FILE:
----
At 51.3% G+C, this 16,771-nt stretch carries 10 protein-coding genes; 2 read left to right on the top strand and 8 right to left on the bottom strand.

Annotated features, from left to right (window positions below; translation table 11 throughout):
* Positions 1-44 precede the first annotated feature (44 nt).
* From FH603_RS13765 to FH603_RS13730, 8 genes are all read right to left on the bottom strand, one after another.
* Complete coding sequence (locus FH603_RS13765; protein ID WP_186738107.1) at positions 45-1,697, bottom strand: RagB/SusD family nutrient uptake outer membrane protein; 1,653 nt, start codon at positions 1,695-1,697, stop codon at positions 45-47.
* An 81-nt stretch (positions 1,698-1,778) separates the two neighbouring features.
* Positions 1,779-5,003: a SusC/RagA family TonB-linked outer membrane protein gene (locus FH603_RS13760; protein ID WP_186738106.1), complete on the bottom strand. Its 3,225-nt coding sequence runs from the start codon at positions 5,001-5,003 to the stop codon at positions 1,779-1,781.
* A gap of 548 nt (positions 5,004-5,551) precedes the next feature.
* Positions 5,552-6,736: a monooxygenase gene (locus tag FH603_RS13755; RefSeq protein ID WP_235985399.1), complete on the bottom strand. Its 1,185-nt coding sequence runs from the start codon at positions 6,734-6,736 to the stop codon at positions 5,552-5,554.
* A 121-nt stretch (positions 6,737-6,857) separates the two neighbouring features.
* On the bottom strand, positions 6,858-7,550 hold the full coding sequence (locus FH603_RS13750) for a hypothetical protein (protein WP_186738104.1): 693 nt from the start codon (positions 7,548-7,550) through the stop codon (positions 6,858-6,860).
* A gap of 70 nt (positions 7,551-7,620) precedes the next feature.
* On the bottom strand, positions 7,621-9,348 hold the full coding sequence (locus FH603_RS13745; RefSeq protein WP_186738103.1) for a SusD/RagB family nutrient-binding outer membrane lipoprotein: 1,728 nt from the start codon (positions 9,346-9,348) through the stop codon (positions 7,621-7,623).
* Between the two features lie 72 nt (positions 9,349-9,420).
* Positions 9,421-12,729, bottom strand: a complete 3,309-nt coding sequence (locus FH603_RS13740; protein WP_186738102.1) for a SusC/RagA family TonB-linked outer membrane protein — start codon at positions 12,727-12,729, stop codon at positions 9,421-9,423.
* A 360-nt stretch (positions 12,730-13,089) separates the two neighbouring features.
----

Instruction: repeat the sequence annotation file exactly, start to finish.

At 51.3% G+C, this 16,771-nt stretch carries 10 protein-coding genes; 2 read left to right on the top strand and 8 right to left on the bottom strand.

Annotated features, from left to right (window positions below; translation table 11 throughout):
* Positions 1-44 precede the first annotated feature (44 nt).
* From FH603_RS13765 to FH603_RS13730, 8 genes are all read right to left on the bottom strand, one after another.
* Complete coding sequence (locus FH603_RS13765; protein ID WP_186738107.1) at positions 45-1,697, bottom strand: RagB/SusD family nutrient uptake outer membrane protein; 1,653 nt, start codon at positions 1,695-1,697, stop codon at positions 45-47.
* An 81-nt stretch (positions 1,698-1,778) separates the two neighbouring features.
* Positions 1,779-5,003: a SusC/RagA family TonB-linked outer membrane protein gene (locus FH603_RS13760; protein ID WP_186738106.1), complete on the bottom strand. Its 3,225-nt coding sequence runs from the start codon at positions 5,001-5,003 to the stop codon at positions 1,779-1,781.
* A gap of 548 nt (positions 5,004-5,551) precedes the next feature.
* Positions 5,552-6,736: a monooxygenase gene (locus tag FH603_RS13755; RefSeq protein ID WP_235985399.1), complete on the bottom strand. Its 1,185-nt coding sequence runs from the start codon at positions 6,734-6,736 to the stop codon at positions 5,552-5,554.
* A 121-nt stretch (positions 6,737-6,857) separates the two neighbouring features.
* On the bottom strand, positions 6,858-7,550 hold the full coding sequence (locus FH603_RS13750) for a hypothetical protein (protein WP_186738104.1): 693 nt from the start codon (positions 7,548-7,550) through the stop codon (positions 6,858-6,860).
* A gap of 70 nt (positions 7,551-7,620) precedes the next feature.
* On the bottom strand, positions 7,621-9,348 hold the full coding sequence (locus FH603_RS13745; RefSeq protein WP_186738103.1) for a SusD/RagB family nutrient-binding outer membrane lipoprotein: 1,728 nt from the start codon (positions 9,346-9,348) through the stop codon (positions 7,621-7,623).
* Between the two features lie 72 nt (positions 9,349-9,420).
* Positions 9,421-12,729, bottom strand: a complete 3,309-nt coding sequence (locus FH603_RS13740; protein WP_186738102.1) for a SusC/RagA family TonB-linked outer membrane protein — start codon at positions 12,727-12,729, stop codon at positions 9,421-9,423.
* A 360-nt stretch (positions 12,730-13,089) separates the two neighbouring features.